|As it was...|
The Timeball Station (c.1876) was "mechanical Victoriana in action", the high tech of its day. Overlooking Lyttelton Harbour, it told mariners the exact moment it was 1pm each day, and was one of only five working timeballs in the world.
It was also home to the Timeball Keepers who, like lighthouse keepers, lived in their station.
When radio technology made the timeball obsolete in the 1930s, the building carried on as a residence, eventually owned by Heritage New Zealand. It got the timeball working again, turfed out the tenants, installed a museum...and then the earthquakes struck. After the Feb.2011 quake, there was no way the Cat.1 heritage building could be repaired.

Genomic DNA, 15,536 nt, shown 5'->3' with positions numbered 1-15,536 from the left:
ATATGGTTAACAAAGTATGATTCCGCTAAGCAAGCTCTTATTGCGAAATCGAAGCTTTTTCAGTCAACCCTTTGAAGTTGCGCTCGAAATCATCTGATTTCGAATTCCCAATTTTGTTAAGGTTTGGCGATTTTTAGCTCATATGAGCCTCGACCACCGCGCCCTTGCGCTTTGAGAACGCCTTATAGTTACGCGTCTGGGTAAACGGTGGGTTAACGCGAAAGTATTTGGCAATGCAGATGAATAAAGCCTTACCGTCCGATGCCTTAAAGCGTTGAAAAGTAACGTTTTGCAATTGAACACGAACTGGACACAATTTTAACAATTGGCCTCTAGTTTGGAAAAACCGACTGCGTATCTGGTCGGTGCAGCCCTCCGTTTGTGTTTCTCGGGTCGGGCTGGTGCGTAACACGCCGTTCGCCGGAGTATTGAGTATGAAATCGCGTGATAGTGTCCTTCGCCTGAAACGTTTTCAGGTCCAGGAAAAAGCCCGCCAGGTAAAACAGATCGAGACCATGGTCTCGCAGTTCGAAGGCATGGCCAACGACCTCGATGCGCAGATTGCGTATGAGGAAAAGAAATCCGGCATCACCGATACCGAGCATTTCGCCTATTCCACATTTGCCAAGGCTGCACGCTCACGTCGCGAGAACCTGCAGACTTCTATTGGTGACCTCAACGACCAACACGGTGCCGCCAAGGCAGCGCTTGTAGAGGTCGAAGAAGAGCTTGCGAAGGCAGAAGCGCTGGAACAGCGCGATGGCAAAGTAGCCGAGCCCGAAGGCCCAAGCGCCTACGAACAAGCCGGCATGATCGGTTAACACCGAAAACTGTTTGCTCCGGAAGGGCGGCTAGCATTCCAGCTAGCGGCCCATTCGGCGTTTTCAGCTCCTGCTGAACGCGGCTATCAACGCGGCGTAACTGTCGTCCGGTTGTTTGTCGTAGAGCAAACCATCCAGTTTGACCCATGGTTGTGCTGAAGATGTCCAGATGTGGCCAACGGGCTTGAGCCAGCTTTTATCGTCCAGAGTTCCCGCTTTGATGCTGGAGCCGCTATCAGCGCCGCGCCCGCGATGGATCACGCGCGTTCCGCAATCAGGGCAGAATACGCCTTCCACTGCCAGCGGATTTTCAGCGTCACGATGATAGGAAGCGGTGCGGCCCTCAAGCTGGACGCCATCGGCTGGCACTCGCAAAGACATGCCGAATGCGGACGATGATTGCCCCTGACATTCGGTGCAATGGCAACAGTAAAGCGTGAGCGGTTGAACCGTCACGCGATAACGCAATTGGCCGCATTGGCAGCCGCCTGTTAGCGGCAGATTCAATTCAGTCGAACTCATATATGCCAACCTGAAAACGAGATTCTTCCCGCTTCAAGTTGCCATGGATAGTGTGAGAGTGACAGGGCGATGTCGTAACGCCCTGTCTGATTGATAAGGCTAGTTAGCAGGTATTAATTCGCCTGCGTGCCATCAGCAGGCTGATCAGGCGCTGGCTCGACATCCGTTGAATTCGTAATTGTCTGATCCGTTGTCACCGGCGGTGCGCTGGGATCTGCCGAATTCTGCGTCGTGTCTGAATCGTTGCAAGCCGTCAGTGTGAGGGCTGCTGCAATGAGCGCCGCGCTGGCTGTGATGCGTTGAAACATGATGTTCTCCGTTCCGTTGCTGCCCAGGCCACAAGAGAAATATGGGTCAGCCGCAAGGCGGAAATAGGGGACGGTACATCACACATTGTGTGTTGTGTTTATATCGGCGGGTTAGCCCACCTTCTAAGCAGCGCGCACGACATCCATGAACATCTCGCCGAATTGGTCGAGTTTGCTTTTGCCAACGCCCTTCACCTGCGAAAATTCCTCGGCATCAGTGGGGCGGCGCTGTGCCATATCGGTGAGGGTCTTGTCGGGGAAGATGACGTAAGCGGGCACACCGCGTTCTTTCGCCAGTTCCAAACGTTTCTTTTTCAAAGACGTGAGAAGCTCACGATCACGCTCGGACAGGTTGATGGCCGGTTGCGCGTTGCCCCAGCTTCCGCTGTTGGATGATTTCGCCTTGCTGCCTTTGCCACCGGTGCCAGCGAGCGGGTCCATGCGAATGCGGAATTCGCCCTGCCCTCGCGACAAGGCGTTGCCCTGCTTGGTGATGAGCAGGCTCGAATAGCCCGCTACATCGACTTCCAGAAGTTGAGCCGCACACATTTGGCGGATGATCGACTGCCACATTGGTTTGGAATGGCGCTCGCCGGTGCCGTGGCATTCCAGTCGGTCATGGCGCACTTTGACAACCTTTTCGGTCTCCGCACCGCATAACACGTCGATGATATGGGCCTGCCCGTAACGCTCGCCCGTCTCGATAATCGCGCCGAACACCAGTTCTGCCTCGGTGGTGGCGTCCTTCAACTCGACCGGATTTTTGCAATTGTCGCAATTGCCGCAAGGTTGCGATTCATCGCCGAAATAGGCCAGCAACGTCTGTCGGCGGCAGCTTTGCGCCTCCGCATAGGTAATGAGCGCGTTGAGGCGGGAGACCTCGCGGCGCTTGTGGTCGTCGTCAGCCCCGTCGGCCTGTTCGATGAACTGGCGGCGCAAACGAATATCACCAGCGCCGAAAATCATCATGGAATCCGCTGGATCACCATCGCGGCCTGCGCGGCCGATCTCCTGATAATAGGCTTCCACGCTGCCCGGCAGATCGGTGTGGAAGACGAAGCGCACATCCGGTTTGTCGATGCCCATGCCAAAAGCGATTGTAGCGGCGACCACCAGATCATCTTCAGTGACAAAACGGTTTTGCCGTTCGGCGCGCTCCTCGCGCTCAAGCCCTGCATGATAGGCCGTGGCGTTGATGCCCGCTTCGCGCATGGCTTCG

The timeball will work, but probably won't fall every day: that'll be reserved for special occasions or perhaps some schedule yet to be decided.
Ferrymead Heritage Park is currently the storage site for the salvaged materials: tower stone, the timeball, its mechanism, plenty of timber, whatever survived of the museum...it's estimated that about 2000 salvaged stones will be used to skin the new tower.
Total cost: approx.$3.4 million, of which HeritageNZ already has $2.6m. Stand by for some public fundraising next year...